“More than a game, a cinematic Masterpiece”
It’s really hard to review the game without giving away spoilers but you needn’t worry, we’ll avoid divulging anything related to the story. Just like Part I, this is a game that takes you on a journey full of struggle that’s more than just on-screen challenges by creating an emotional connection between you and the characters of Ellie (Ashley Johnson) and Joel (Troy Baker).
Directed by Neil Druckmann, the game is set five years after the events of the first game and finds 19 year-old Ellie and Joel, who is now in his mid-fifties, living a peaceful life in a Wyoming settlement. The peace doesn’t last long, though, and Ellie embarks on a journey of revenge against a mysterious cult known as the Seraphites that takes her to Seattle, and with the Cordyceps Brain Infection plague still out of control, this journey is even more dangerous than expected.
Part II is a tale of melancholy, hate and revenge, as Ellie is driven by anger. There’s also a new character named Abby (Laura Bailey), who clashes a lot with Ellie about her beliefs. There are a lot of seemingly pointless cut-scenes of Ellie playing the guitar, but once you finish the game you’ll come to understand why the director and developers decided to add them in.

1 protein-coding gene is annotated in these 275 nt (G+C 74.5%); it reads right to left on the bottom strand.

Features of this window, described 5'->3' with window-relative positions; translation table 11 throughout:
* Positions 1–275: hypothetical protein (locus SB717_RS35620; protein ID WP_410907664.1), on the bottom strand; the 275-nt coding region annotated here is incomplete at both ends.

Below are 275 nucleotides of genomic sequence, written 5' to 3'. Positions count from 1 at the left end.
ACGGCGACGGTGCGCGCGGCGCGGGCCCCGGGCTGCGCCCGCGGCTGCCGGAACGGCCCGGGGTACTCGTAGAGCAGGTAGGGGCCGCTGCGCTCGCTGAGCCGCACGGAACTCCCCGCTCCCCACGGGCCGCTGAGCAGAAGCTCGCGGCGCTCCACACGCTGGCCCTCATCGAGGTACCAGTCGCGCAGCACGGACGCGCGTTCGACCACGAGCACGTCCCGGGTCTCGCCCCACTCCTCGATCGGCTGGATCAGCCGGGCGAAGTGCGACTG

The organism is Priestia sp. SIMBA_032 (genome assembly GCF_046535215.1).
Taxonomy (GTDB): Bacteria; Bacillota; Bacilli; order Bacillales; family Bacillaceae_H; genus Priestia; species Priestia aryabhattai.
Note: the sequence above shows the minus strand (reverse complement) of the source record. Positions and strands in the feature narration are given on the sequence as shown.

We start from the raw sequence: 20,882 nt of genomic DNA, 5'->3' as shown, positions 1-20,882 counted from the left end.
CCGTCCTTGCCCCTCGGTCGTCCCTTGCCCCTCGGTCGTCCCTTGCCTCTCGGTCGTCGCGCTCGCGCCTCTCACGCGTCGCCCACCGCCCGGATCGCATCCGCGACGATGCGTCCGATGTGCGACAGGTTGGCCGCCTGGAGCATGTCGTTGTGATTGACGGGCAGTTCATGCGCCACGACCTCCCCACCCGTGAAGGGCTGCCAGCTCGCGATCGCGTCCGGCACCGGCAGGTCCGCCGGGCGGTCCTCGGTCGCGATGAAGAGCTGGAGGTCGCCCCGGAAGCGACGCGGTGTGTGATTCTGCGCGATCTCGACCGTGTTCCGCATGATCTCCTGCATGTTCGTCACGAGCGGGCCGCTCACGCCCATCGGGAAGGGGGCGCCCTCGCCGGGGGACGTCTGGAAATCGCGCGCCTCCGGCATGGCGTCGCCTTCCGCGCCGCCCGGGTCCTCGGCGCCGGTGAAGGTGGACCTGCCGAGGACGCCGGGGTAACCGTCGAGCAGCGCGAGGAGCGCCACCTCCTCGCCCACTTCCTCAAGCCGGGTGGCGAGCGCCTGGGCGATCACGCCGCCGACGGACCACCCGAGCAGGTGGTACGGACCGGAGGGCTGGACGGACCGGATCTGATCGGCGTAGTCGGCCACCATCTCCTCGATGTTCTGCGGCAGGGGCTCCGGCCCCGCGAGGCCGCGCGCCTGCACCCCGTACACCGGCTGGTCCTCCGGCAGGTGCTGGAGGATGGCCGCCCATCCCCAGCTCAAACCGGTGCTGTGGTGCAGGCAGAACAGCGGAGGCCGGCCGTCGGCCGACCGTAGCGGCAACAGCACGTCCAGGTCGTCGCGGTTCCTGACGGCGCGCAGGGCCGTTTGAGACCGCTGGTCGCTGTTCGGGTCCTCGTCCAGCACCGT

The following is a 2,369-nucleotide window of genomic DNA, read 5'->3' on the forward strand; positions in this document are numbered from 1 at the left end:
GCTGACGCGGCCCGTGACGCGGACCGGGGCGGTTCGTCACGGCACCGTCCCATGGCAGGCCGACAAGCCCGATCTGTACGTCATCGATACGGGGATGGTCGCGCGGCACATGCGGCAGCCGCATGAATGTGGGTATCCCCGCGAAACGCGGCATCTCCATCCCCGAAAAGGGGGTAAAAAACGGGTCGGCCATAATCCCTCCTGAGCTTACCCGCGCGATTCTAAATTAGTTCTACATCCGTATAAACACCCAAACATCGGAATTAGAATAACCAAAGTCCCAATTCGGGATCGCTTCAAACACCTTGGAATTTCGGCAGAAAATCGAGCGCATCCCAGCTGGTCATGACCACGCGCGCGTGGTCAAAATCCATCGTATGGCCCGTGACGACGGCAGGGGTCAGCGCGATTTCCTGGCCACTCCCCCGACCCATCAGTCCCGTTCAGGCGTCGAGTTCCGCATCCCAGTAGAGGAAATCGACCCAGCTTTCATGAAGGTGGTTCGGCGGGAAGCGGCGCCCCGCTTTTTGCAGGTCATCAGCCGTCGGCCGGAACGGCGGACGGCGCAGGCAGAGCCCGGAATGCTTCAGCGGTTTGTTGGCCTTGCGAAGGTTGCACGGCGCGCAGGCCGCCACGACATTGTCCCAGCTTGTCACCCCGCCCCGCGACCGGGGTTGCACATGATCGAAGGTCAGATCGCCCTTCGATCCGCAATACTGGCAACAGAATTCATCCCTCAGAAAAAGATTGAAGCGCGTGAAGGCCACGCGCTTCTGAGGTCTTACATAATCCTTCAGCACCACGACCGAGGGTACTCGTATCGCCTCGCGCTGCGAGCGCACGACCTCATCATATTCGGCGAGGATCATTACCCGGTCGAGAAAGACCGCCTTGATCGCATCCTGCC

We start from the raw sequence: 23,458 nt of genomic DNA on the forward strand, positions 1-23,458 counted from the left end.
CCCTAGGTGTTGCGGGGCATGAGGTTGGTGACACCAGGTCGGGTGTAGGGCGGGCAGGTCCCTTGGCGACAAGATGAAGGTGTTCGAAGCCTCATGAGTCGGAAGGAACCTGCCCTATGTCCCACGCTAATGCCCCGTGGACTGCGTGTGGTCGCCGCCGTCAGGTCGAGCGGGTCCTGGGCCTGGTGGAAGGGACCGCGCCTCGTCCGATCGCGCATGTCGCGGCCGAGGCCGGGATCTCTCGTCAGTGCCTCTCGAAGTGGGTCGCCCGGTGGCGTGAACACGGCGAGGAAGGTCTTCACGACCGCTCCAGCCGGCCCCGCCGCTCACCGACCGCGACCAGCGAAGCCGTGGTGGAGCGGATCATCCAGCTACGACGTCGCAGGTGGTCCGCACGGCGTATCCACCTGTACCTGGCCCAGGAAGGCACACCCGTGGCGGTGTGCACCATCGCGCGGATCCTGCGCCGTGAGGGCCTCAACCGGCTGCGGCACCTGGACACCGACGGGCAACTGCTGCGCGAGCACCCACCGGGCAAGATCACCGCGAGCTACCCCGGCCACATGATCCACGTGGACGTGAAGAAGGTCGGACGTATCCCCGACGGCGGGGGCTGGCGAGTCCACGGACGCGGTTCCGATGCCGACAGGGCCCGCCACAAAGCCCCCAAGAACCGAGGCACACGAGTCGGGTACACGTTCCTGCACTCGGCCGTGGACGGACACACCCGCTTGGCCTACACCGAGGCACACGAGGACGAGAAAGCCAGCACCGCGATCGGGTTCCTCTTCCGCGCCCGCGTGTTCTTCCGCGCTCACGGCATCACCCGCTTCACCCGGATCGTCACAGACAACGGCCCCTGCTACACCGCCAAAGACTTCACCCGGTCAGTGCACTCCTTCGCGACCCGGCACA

Ellie is the primary playable character during the game this time and the game has a more open-world feel than the previous one. It features astounding graphics, beautiful art direction and a perfect soundtrack. Really, the game is just spectacular in every way.
That said, it will leave a huge number of fans shocked with the ending and quite angry with the fate of some of its characters, especially because some of the trailers ahead of the release might feel a bit misleading. Still, you can’t accuse Naughty Dog of playing it safe and this game really pushes some dramatic boundaries. No wonder a live-action series is already in pre-production.
The Last of Us Part II is available on June 19